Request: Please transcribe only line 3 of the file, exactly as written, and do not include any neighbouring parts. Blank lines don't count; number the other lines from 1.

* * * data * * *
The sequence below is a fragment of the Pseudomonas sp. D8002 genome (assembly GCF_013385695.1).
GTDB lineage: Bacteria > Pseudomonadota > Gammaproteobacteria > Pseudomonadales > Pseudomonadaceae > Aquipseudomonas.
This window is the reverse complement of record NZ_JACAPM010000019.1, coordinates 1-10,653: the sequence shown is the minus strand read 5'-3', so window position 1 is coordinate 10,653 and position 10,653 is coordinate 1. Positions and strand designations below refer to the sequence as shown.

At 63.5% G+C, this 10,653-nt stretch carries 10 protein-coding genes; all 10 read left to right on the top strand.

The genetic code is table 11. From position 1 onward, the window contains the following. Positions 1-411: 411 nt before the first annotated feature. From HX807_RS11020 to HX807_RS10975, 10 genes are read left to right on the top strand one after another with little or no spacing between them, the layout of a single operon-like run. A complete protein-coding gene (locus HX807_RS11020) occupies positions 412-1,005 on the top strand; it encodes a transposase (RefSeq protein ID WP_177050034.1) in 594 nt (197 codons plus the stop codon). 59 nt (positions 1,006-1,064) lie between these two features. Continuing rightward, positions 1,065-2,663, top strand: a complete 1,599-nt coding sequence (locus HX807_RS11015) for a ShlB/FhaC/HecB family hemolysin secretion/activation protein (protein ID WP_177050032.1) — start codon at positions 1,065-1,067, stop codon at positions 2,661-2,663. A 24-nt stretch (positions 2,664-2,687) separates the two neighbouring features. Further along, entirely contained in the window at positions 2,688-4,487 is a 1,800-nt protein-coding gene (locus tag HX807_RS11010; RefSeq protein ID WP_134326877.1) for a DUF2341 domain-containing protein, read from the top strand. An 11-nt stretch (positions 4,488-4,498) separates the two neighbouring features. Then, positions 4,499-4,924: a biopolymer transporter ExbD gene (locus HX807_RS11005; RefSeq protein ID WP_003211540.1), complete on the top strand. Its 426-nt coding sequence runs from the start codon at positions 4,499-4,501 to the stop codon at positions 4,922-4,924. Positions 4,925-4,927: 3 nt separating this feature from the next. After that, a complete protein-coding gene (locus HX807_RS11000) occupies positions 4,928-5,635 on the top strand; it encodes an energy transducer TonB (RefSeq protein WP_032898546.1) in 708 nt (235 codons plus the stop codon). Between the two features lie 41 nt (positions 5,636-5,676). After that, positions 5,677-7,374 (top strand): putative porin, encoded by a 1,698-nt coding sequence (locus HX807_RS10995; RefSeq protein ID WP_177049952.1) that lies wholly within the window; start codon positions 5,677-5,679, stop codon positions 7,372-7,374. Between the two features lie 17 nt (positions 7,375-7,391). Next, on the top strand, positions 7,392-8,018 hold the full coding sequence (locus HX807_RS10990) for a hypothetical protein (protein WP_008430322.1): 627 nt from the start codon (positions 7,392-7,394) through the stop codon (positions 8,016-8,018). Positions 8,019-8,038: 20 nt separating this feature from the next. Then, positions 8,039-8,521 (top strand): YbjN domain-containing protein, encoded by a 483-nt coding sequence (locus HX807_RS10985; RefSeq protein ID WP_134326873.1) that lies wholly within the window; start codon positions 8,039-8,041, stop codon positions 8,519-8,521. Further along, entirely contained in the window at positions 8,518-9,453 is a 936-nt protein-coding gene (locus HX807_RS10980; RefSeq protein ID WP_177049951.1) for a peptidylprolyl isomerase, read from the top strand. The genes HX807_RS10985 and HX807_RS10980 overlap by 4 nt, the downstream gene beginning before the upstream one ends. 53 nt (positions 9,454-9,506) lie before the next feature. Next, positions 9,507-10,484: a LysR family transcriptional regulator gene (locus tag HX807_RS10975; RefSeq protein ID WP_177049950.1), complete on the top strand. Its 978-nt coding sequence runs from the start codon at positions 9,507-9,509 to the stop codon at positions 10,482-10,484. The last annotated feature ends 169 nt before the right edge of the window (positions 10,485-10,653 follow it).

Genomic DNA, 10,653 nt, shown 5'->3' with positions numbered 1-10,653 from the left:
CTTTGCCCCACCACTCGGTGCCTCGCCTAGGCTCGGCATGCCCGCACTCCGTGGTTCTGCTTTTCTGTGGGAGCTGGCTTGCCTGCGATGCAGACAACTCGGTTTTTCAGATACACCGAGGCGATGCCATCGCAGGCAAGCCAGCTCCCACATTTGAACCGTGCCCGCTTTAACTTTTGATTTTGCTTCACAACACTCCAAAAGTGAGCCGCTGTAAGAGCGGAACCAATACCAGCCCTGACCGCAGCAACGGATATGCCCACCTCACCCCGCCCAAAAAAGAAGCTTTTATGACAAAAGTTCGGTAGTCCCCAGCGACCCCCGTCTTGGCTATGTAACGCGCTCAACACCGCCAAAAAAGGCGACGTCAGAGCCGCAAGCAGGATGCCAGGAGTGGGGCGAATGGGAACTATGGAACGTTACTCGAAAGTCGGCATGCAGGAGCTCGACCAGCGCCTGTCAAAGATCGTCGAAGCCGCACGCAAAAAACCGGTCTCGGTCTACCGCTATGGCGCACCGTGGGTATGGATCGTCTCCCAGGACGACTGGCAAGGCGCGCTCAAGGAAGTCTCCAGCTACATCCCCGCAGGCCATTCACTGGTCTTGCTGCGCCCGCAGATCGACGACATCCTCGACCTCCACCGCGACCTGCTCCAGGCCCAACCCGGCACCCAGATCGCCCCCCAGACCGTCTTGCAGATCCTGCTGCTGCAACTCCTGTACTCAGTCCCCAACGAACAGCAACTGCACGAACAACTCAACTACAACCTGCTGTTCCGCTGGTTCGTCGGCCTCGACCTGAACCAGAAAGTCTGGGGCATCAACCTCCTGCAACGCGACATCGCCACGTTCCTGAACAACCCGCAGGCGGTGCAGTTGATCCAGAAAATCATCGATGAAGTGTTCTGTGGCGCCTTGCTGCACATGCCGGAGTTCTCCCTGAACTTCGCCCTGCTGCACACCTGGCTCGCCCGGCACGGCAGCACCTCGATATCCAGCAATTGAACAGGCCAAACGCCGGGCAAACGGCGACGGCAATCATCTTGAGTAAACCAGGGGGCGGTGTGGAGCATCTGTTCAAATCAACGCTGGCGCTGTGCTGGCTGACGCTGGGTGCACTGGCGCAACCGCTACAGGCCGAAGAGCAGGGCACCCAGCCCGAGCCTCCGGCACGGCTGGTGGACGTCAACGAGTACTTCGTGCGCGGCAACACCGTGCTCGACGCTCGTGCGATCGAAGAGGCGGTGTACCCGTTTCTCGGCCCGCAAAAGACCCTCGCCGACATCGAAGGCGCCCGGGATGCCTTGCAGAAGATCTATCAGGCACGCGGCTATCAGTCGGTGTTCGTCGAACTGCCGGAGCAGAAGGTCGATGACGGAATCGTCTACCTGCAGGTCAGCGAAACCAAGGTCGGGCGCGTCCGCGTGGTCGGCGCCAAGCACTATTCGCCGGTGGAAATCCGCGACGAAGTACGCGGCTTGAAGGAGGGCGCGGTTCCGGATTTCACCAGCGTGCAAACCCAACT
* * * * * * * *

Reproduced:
This window is the reverse complement of record NZ_JACAPM010000019.1, coordinates 1-10,653: the sequence shown is the minus strand read 5'-3', so window position 1 is coordinate 10,653 and position 10,653 is coordinate 1. Positions and strand designations below refer to the sequence as shown.